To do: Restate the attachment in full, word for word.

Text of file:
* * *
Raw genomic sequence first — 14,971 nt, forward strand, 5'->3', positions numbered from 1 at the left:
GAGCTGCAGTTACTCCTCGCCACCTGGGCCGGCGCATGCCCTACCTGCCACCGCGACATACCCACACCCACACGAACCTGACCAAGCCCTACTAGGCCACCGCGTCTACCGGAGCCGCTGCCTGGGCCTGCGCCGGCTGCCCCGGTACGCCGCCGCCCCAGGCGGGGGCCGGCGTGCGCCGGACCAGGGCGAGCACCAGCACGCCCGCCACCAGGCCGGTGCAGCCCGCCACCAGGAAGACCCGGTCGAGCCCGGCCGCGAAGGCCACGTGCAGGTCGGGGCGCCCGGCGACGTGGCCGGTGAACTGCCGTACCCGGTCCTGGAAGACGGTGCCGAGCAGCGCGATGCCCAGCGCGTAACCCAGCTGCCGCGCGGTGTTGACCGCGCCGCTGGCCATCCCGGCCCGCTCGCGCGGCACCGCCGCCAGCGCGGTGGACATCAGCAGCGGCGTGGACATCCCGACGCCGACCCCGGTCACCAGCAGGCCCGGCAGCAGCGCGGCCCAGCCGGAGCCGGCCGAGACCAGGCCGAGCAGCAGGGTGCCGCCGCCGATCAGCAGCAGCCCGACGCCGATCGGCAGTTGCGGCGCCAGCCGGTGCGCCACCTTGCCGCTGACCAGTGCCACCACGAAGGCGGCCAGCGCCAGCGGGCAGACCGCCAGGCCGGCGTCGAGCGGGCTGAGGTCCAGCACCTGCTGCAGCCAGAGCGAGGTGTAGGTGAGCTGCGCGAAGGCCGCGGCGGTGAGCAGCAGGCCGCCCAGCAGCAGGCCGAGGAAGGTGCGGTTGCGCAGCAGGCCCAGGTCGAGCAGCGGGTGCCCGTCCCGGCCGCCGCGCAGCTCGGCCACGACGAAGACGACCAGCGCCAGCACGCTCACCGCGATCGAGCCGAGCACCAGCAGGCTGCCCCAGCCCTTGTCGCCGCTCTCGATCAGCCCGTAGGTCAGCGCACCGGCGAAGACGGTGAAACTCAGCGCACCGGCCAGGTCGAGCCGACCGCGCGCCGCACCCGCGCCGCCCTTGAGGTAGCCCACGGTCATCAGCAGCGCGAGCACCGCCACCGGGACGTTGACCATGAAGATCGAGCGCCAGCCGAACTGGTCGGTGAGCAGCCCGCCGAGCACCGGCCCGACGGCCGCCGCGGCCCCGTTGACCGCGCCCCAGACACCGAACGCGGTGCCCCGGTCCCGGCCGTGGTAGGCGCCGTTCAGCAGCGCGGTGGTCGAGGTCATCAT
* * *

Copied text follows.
Raw genomic sequence first — 14,971 nt, forward strand, 5'->3', positions numbered from 1 at the left:
GAGCTGCAGTTACTCCTCGCCACCTGGGCCGGCGCATGCCCTACCTGCCACCGCGACATACCCACACCCACACGAACCTGACCAAGCCCTACTAGGCCACCGCGTCTACCGGAGCCGCTGCCTGGGCCTGCGCCGGCTGCCCCGGTACGCCGCCGCCCCAGGCGGGGGCCGGCGTGCGCCGGACCAGGGCGAGCACCAGCACGCCCGCCACCAGGCCGGTGCAGCCCGCCACCAGGAAGACCCGGTCGAGCCCGGCCGCGAAGGCCACGTGCAGGTCGGGGCGCCCGGCGACGTGGCCGGTGAACTGCCGTACCCGGTCCTGGAAGACGGTGCCGAGCAGCGCGATGCCCAGCGCGTAACCCAGCTGCCGCGCGGTGTTGACCGCGCCGCTGGCCATCCCGGCCCGCTCGCGCGGCACCGCCGCCAGCGCGGTGGACATCAGCAGCGGCGTGGACATCCCGACGCCGACCCCGGTCACCAGCAGGCCCGGCAGCAGCGCGGCCCAGCCGGAGCCGGCCGAGACCAGGCCGAGCAGCAGGGTGCCGCCGCCGATCAGCAGCAGCCCGACGCCGATCGGCAGTTGCGGCGCCAGCCGGTGCGCCACCTTGCCGCTGACCAGTGCCACCACGAAGGCGGCCAGCGCCAGCGGGCAGACCGCCAGGCCGGCGTCGAGCGGGCTGAGGTCCAGCACCTGCTGCAGCCAGAGCGAGGTGTAGGTGAGCTGCGCGAAGGCCGCGGCGGTGAGCAGCAGGCCGCCCAGCAGCAGGCCGAGGAAGGTGCGGTTGCGCAGCAGGCCCAGGTCGAGCAGCGGGTGCCCGTCCCGGCCGCCGCGCAGCTCGGCCACGACGAAGACGACCAGCGCCAGCACGCTCACCGCGATCGAGCCGAGCACCAGCAGGCTGCCCCAGCCCTTGTCGCCGCTCTCGATCAGCCCGTAGGTCAGCGCACCGGCGAAGACGGTGAAACTCAGCGCACCGGCCAGGTCGAGCCGACCGCGCGCCGCACCCGCGCCGCCCTTGAGGTAGCCCACGGTCATCAGCAGCGCGAGCACCGCCACCGGGACGTTGACCATGAAGATCGAGCGCCAGCCGAACTGGTCGGTGAGCAGCCCGCCGAGCACCGGCCCGACGGCCGCCGCGGCCCCGTTGACCGCGCCCCAGACACCGAACGCGGTGCCCCGGTCCCGGCCGTGGTAGGCGCCGTTCAGCAGCGCGGTGGTCGAGGTCATCAT